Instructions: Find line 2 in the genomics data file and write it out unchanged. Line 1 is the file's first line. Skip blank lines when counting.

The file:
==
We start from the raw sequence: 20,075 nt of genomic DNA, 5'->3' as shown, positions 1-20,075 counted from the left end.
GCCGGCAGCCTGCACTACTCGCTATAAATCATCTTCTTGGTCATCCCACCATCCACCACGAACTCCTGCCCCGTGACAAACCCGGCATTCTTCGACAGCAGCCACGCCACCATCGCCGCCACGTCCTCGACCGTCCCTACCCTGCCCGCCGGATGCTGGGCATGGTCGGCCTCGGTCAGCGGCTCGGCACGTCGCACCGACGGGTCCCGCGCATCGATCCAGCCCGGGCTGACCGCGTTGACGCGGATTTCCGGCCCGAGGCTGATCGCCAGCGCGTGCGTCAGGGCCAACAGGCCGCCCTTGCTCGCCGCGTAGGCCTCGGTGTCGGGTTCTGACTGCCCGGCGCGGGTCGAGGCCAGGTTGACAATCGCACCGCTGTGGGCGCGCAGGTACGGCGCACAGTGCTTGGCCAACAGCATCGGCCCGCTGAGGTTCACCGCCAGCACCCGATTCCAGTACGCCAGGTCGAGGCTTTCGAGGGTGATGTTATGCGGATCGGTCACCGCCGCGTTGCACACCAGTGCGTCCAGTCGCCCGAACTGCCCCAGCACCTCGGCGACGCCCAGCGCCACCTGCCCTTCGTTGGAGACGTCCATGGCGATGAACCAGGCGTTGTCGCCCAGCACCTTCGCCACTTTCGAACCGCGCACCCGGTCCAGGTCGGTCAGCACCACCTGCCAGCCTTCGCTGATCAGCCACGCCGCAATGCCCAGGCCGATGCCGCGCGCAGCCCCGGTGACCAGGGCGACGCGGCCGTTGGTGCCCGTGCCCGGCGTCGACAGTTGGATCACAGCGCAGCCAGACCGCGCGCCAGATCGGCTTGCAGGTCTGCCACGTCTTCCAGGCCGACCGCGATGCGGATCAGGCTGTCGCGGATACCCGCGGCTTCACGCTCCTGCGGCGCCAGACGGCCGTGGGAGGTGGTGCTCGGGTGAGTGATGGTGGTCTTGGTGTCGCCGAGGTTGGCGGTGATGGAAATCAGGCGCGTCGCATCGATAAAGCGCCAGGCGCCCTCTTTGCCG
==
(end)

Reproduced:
GCCGGCAGCCTGCACTACTCGCTATAAATCATCTTCTTGGTCATCCCACCATCCACCACGAACTCCTGCCCCGTGACAAACCCGGCATTCTTCGACAGCAGCCACGCCACCATCGCCGCCACGTCCTCGACCGTCCCTACCCTGCCCGCCGGATGCTGGGCATGGTCGGCCTCGGTCAGCGGCTCGGCACGTCGCACCGACGGGTCCCGCGCATCGATCCAGCCCGGGCTGACCGCGTTGACGCGGATTTCCGGCCCGAGGCTGATCGCCAGCGCGTGCGTCAGGGCCAACAGGCCGCCCTTGCTCGCCGCGTAGGCCTCGGTGTCGGGTTCTGACTGCCCGGCGCGGGTCGAGGCCAGGTTGACAATCGCACCGCTGTGGGCGCGCAGGTACGGCGCACAGTGCTTGGCCAACAGCATCGGCCCGCTGAGGTTCACCGCCAGCACCCGATTCCAGTACGCCAGGTCGAGGCTTTCGAGGGTGATGTTATGCGGATCGGTCACCGCCGCGTTGCACACCAGTGCGTCCAGTCGCCCGAACTGCCCCAGCACCTCGGCGACGCCCAGCGCCACCTGCCCTTCGTTGGAGACGTCCATGGCGATGAACCAGGCGTTGTCGCCCAGCACCTTCGCCACTTTCGAACCGCGCACCCGGTCCAGGTCGGTCAGCACCACCTGCCAGCCTTCGCTGATCAGCCACGCCGCAATGCCCAGGCCGATGCCGCGCGCAGCCCCGGTGACCAGGGCGACGCGGCCGTTGGTGCCCGTGCCCGGCGTCGACAGTTGGATCACAGCGCAGCCAGACCGCGCGCCAGATCGGCTTGCAGGTCTGCCACGTCTTCCAGGCCGACCGCGATGCGGATCAGGCTGTCGCGGATACCCGCGGCTTCACGCTCCTGCGGCGCCAGACGGCCGTGGGAGGTGGTGCTCGGGTGAGTGATGGTGGTCTTGGTGTCGCCGAGGTTGGCGGTGATGGAAATCAGGCGCGTCGCATCGATAAAGCGCCAGGCGCCCTCTTTGCCG